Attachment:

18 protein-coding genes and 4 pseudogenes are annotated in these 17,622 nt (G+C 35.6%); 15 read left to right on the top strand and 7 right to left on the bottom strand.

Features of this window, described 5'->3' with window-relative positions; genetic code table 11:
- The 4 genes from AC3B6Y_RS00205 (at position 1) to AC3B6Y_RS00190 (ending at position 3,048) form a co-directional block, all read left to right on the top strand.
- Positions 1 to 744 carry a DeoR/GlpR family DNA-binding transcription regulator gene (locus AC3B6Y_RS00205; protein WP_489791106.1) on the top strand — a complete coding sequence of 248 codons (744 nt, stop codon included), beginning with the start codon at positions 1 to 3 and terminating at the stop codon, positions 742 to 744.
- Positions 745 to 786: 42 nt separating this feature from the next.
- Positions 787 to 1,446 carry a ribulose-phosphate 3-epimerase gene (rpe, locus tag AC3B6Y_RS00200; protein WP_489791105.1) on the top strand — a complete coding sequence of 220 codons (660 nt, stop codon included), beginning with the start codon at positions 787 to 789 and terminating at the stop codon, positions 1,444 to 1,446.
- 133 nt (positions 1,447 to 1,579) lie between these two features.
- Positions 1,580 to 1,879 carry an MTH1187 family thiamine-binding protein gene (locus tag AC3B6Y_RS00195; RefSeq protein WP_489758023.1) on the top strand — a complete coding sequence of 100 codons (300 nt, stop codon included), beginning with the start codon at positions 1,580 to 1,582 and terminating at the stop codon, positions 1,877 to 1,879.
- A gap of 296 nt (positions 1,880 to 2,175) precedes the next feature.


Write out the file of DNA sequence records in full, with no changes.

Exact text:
18 protein-coding genes and 4 pseudogenes are annotated in these 17,622 nt (G+C 35.6%); 15 read left to right on the top strand and 7 right to left on the bottom strand.

Features of this window, described 5'->3' with window-relative positions; genetic code table 11:
- The 4 genes from AC3B6Y_RS00205 (at position 1) to AC3B6Y_RS00190 (ending at position 3,048) form a co-directional block, all read left to right on the top strand.
- Positions 1 to 744 carry a DeoR/GlpR family DNA-binding transcription regulator gene (locus AC3B6Y_RS00205; protein WP_489791106.1) on the top strand — a complete coding sequence of 248 codons (744 nt, stop codon included), beginning with the start codon at positions 1 to 3 and terminating at the stop codon, positions 742 to 744.
- Positions 745 to 786: 42 nt separating this feature from the next.
- Positions 787 to 1,446 carry a ribulose-phosphate 3-epimerase gene (rpe, locus tag AC3B6Y_RS00200; protein WP_489791105.1) on the top strand — a complete coding sequence of 220 codons (660 nt, stop codon included), beginning with the start codon at positions 787 to 789 and terminating at the stop codon, positions 1,444 to 1,446.
- 133 nt (positions 1,447 to 1,579) lie between these two features.
- Positions 1,580 to 1,879 carry an MTH1187 family thiamine-binding protein gene (locus tag AC3B6Y_RS00195; RefSeq protein WP_489758023.1) on the top strand — a complete coding sequence of 100 codons (300 nt, stop codon included), beginning with the start codon at positions 1,580 to 1,582 and terminating at the stop codon, positions 1,877 to 1,879.
- A gap of 296 nt (positions 1,880 to 2,175) precedes the next feature.